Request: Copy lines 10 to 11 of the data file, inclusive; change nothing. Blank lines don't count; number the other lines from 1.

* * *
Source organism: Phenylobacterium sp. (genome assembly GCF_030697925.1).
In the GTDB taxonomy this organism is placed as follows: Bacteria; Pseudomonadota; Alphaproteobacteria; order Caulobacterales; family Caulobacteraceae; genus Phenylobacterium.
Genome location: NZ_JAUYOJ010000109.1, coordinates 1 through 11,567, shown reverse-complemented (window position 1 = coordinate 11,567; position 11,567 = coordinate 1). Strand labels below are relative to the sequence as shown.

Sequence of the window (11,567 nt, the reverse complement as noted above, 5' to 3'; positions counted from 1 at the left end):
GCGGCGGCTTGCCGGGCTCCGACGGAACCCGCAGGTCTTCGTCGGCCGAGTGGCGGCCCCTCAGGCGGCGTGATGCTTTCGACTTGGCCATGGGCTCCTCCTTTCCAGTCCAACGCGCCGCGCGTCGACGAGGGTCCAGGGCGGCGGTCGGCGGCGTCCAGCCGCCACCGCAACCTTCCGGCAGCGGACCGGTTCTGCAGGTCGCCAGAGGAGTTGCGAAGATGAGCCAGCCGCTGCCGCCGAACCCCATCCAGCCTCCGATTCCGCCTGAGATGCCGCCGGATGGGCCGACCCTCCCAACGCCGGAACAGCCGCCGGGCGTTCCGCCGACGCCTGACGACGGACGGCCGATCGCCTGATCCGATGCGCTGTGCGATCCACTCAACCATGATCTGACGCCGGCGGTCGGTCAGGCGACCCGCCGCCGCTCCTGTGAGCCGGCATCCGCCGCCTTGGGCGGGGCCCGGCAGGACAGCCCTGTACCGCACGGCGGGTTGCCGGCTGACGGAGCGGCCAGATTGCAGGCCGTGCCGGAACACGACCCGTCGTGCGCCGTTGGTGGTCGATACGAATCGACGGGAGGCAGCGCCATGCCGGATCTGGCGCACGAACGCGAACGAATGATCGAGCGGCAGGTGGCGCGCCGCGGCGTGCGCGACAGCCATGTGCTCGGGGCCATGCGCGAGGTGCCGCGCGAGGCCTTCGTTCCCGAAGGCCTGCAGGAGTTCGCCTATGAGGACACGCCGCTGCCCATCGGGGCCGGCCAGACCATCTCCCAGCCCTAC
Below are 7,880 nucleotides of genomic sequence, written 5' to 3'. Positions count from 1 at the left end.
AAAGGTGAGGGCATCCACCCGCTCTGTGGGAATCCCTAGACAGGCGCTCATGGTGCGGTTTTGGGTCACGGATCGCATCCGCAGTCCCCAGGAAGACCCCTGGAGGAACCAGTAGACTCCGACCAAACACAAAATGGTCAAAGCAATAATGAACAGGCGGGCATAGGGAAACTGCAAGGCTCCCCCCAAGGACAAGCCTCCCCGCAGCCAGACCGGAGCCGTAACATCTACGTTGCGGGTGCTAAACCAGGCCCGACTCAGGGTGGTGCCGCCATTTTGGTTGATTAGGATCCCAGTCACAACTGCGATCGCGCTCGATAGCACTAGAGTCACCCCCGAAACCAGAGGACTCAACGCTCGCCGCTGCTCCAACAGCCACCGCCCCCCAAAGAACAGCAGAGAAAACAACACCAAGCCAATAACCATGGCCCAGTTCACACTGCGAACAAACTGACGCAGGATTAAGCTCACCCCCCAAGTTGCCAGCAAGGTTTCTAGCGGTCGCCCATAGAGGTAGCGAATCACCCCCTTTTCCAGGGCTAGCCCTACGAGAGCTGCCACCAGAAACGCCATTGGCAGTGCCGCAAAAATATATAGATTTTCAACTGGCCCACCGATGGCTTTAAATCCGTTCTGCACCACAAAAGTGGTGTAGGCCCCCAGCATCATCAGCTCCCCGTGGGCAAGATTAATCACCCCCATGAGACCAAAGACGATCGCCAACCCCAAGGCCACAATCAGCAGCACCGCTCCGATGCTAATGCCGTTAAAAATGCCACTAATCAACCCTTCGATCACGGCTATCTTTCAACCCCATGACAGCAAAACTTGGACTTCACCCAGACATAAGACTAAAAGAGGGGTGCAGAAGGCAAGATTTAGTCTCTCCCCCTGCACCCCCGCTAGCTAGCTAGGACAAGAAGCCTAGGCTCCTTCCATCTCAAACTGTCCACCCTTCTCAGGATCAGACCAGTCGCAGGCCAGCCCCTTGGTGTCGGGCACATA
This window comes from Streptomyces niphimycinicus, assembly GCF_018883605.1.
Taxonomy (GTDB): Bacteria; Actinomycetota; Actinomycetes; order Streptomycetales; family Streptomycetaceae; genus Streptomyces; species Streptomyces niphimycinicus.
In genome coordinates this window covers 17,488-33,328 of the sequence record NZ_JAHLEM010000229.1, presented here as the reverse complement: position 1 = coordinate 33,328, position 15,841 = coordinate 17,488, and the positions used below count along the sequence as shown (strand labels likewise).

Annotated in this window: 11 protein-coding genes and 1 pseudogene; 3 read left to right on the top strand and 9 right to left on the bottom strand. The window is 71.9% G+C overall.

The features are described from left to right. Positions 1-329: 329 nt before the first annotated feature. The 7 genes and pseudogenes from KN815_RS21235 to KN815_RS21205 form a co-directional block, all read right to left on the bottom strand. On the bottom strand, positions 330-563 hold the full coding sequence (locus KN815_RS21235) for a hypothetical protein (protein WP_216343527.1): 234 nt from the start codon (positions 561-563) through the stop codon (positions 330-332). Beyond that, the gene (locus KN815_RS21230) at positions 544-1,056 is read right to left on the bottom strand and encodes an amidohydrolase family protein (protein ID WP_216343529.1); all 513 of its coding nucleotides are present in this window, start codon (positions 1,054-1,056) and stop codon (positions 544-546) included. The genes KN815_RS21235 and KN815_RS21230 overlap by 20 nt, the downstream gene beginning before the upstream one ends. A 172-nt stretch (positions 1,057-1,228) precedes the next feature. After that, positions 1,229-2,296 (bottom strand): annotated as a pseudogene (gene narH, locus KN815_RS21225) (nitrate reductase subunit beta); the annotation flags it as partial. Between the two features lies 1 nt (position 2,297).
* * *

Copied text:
In genome coordinates this window covers 17,488-33,328 of the sequence record NZ_JAHLEM010000229.1, presented here as the reverse complement: position 1 = coordinate 33,328, position 15,841 = coordinate 17,488, and the positions used below count along the sequence as shown (strand labels likewise).

Annotated in this window: 11 protein-coding genes and 1 pseudogene; 3 read left to right on the top strand and 9 right to left on the bottom strand. The window is 71.9% G+C overall.